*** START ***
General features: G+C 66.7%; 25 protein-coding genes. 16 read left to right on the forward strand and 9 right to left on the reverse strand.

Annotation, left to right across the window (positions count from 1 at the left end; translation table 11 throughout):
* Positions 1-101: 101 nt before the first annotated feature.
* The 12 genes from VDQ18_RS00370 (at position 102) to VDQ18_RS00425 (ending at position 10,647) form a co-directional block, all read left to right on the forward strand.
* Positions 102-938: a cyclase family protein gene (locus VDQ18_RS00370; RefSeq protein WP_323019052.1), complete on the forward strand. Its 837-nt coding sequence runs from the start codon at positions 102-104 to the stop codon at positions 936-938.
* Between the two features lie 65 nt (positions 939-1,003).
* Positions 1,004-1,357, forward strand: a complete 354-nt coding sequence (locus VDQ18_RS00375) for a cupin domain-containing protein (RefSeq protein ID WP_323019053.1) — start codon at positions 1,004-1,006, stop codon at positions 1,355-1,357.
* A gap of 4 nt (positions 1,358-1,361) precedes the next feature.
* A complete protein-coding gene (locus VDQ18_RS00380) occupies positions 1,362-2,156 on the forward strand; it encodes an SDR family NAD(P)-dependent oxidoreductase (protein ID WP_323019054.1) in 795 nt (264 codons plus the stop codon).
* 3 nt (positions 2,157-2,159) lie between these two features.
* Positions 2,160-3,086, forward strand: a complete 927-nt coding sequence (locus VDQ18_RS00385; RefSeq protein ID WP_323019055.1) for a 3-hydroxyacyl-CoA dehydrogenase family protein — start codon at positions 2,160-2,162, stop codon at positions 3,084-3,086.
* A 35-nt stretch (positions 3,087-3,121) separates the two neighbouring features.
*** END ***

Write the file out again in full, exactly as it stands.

General features: G+C 66.7%; 25 protein-coding genes. 16 read left to right on the forward strand and 9 right to left on the reverse strand.

Annotation, left to right across the window (positions count from 1 at the left end; translation table 11 throughout):
* Positions 1-101: 101 nt before the first annotated feature.
* The 12 genes from VDQ18_RS00370 (at position 102) to VDQ18_RS00425 (ending at position 10,647) form a co-directional block, all read left to right on the forward strand.
* Positions 102-938: a cyclase family protein gene (locus VDQ18_RS00370; RefSeq protein WP_323019052.1), complete on the forward strand. Its 837-nt coding sequence runs from the start codon at positions 102-104 to the stop codon at positions 936-938.
* Between the two features lie 65 nt (positions 939-1,003).
* Positions 1,004-1,357, forward strand: a complete 354-nt coding sequence (locus VDQ18_RS00375) for a cupin domain-containing protein (RefSeq protein ID WP_323019053.1) — start codon at positions 1,004-1,006, stop codon at positions 1,355-1,357.
* A gap of 4 nt (positions 1,358-1,361) precedes the next feature.
* A complete protein-coding gene (locus VDQ18_RS00380) occupies positions 1,362-2,156 on the forward strand; it encodes an SDR family NAD(P)-dependent oxidoreductase (protein ID WP_323019054.1) in 795 nt (264 codons plus the stop codon).
* 3 nt (positions 2,157-2,159) lie between these two features.
* Positions 2,160-3,086, forward strand: a complete 927-nt coding sequence (locus VDQ18_RS00385; RefSeq protein ID WP_323019055.1) for a 3-hydroxyacyl-CoA dehydrogenase family protein — start codon at positions 2,160-2,162, stop codon at positions 3,084-3,086.
* A 35-nt stretch (positions 3,087-3,121) separates the two neighbouring features.